Printing On Wood, With An Inkjet

As a little experiment in desktop printing, because you can make a desk out of wood, [BlueFlower] modified a standard inkjet printer to print on wood. This is not an electronics mod by any means; this is still a printer that’s plugged into a USB port, does all the fancy printer firmware stuff, tells you to refill the yellow ink cartridge when you only want to print black, and all the other things that inkjet printer firmware will do. This is a mechanical mod. By taking apart the belts and rails and mounting them to a new frame, [BlueFlower] was able to open up the printer so a moving bed holding a board could be moved through the mechanics.

While the printer itself looks a little janky, you can’t argue with results. The prints look good, and should hold up well with a bit of finish. There’s a height adjustment for different thicknesses of stock, and if you’re exceptionally clever, you might be able to put a six-foot-long board through this thing. You can check out a video of this direct to wood printer in action below.

16 thoughts on “Printing On Wood, With An Inkjet

  1. “and if you’re exceptionally clever, you might be able to put a six-foot-long board through this thing”

    Most printers will accept double A4 for panoramic prints. That gives you almost two feet of board. Others will allow you to specify arbitrary lengths of paper from a roll as your paper size, and actually come with attachments for such rolls.

    The rest is just modifying the setup to a conveyor type feed for the board, or using longer rails.

    If you don’t want to modify your printer, there’s a way to transfer paper prints from printers that use pigment inks onto wood by coating the wood with PVA glue that hardens clear and then pressing the print onto it while it’s still wet. After curing the glue, you wet the paper and carefully scrub the paper off. Finish with spray-on acrylic or more of the same PVA glue.

    1. There are heat curable inks that can be printed through an inkjet printer. Most commonly modified into a DTG (Direct To Garment) printer are Epson printers.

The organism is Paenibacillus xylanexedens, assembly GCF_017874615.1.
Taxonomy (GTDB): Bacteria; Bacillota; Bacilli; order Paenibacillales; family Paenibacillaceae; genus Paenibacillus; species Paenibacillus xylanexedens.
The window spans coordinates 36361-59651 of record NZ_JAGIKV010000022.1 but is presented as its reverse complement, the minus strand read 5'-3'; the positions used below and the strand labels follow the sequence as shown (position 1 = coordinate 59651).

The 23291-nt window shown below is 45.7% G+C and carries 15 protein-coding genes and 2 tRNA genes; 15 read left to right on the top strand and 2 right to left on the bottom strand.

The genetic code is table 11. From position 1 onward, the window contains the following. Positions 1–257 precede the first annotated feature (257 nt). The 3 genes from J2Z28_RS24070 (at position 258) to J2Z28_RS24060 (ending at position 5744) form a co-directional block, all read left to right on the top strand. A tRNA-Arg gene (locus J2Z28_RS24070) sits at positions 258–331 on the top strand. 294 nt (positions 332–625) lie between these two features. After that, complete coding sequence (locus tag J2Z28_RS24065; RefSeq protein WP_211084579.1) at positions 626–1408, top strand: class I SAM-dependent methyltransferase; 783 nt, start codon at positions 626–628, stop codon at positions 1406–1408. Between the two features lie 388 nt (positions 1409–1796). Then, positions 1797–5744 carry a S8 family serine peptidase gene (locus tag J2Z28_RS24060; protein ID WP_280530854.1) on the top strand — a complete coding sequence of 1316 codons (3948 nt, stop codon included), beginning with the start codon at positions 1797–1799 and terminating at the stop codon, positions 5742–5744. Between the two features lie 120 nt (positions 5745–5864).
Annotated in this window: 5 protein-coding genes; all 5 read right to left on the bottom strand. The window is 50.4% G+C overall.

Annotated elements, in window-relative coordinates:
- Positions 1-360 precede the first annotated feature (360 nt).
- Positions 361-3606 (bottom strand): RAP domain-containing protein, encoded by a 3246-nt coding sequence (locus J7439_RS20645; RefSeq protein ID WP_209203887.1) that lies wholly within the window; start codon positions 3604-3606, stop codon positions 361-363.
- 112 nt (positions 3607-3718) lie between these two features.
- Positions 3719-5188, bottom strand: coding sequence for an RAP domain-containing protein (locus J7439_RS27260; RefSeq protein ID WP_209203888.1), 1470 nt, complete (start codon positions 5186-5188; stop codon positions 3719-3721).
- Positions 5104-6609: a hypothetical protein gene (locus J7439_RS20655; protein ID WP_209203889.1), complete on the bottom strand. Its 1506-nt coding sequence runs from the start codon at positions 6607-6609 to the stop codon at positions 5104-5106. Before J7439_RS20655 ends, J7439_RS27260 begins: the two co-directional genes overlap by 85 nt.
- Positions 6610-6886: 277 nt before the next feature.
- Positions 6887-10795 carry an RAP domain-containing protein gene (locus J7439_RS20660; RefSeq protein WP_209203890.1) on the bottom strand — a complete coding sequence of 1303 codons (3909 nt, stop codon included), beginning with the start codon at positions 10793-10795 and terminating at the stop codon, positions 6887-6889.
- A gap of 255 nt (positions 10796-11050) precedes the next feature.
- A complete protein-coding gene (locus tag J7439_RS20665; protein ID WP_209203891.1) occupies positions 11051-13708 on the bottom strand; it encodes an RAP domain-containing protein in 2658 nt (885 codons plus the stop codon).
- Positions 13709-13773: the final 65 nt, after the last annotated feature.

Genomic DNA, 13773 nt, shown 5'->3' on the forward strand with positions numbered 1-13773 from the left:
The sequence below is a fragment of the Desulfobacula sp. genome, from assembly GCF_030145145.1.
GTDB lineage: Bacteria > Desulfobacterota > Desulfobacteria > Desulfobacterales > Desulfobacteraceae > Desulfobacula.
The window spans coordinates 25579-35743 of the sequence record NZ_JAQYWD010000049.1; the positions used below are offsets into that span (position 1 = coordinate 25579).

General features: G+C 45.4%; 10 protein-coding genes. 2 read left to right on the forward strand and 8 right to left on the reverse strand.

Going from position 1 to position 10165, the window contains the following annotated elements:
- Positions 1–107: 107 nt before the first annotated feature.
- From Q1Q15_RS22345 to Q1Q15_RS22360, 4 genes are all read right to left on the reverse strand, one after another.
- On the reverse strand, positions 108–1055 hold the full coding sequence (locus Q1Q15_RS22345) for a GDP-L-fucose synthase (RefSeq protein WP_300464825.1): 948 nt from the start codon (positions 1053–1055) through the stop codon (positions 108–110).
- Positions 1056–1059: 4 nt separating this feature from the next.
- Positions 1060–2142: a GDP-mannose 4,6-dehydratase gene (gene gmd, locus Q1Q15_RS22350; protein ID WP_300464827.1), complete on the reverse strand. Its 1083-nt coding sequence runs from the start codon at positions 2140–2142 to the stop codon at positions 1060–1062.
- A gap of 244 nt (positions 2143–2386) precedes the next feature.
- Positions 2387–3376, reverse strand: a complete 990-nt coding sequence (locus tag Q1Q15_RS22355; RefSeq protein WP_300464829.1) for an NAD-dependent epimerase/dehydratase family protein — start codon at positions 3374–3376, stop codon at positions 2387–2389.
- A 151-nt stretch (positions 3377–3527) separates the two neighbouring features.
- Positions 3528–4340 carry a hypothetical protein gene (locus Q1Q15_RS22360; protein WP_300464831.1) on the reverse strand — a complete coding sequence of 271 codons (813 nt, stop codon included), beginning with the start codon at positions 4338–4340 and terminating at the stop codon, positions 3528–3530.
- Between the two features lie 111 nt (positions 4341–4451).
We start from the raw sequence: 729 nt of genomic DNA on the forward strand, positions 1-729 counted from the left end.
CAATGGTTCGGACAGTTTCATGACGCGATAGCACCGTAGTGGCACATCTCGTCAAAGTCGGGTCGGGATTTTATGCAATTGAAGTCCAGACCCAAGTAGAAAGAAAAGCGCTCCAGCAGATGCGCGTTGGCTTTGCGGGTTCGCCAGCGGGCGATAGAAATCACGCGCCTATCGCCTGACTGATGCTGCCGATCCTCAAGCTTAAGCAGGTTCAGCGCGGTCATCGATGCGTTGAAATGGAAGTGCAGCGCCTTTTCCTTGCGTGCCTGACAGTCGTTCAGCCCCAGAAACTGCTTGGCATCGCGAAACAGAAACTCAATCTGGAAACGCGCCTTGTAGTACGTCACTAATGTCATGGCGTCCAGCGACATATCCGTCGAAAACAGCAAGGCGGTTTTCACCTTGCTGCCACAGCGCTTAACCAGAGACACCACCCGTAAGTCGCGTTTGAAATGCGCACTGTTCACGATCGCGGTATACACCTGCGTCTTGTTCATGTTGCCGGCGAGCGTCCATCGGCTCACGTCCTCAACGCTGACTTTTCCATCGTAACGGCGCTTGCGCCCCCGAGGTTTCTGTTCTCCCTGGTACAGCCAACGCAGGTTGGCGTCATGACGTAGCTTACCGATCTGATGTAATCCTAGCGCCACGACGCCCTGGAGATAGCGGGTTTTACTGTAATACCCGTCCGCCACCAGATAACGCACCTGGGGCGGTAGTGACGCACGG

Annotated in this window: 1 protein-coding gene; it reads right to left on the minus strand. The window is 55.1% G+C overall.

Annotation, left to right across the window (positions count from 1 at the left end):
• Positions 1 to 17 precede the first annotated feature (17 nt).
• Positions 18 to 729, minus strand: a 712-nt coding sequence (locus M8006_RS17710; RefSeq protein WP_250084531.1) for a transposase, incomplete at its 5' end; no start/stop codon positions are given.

To prepare the garment, typically there’s some kind of spray on coating that keeps the ink from bleeding into the fibers and making a blurry mess.

      Print then lay a piece of silicone parchment paper over the print. Use a heat press to cure the ink. The silicone parchment paper may be re-used a few times if no ink transferred to it.

      Commercial DTG printers often have a way to apply the prep coating with the print head so it’s not on areas where no ink is printed. There are some that can lay down an opaque white ink first for printing color onto dark garments.

      ISTR special software and/or modified firmware for some inkjet printers with 4 or more ink tanks to replace the additional colors or blacks with the prep solution and opaque white.

      If you do a lot of DTG printing a CIS (Continuous Ink System) is a good modification toy a DTG modded printer.

      For major sporting events, customized garment companies near the event use DTG. They make up two designs, one for each team being the winner. They hope that by the point when they must start printing to have garments at the venue for sale, the likely winner is a foregone conclusion so they can just print one design.

      If it’s a close game they’ll start printing both designs to hedge their bets, then quit the loser’s design when who is going to win becomes obvious. Obviously that doesn’t work if there’s a tie down to the last seconds.

      Before DTG and before ‘just in time’ screen printing, a garment customizer would have to make up large runs of both designs. The venue or the teams or their organization would have to pay for all the runs of both designs. The cost of the unsellable half of the production run would be recouped by grossly inflating the retail price of the winner’s stuff.

      If a company isn’t using DTG they’ll have two or more automated multistation screen printing machines set up with the two different designs. With criteria similar to how they do with DTG, at some point the have to start one or both machines. If it looks like a real blowout they’ll swap screens on the loser’s machine to produce more of the winner’s design. Then if the would-be loser pulls off a sudden come from behind win – there may be no souvenir shirts for their fans to buy at the venue.

      What happens to all the “Dewey Defeats Truman” garments? They get sold off cheap to companies that resell them in places like rural Africa. Pick any closely contested sporting event in recent history and you may be able to find photos of people on the other side of Earth wearing shirts proclaiming the loser as being the big winner.

  2. So little detail on the actual build, this barely warrants an article imo. Even a couple of paragraphs explaining the basics of the mood would help. Solo much of HAD.io is like this, teasers with no meat on the bone. I got quite excited about the retro LED displays featured the other day… But no pcb layout, no circuit diagram. If you’re going to share (or feature at least), at least include more than the basics seed of an idea, prerelease.

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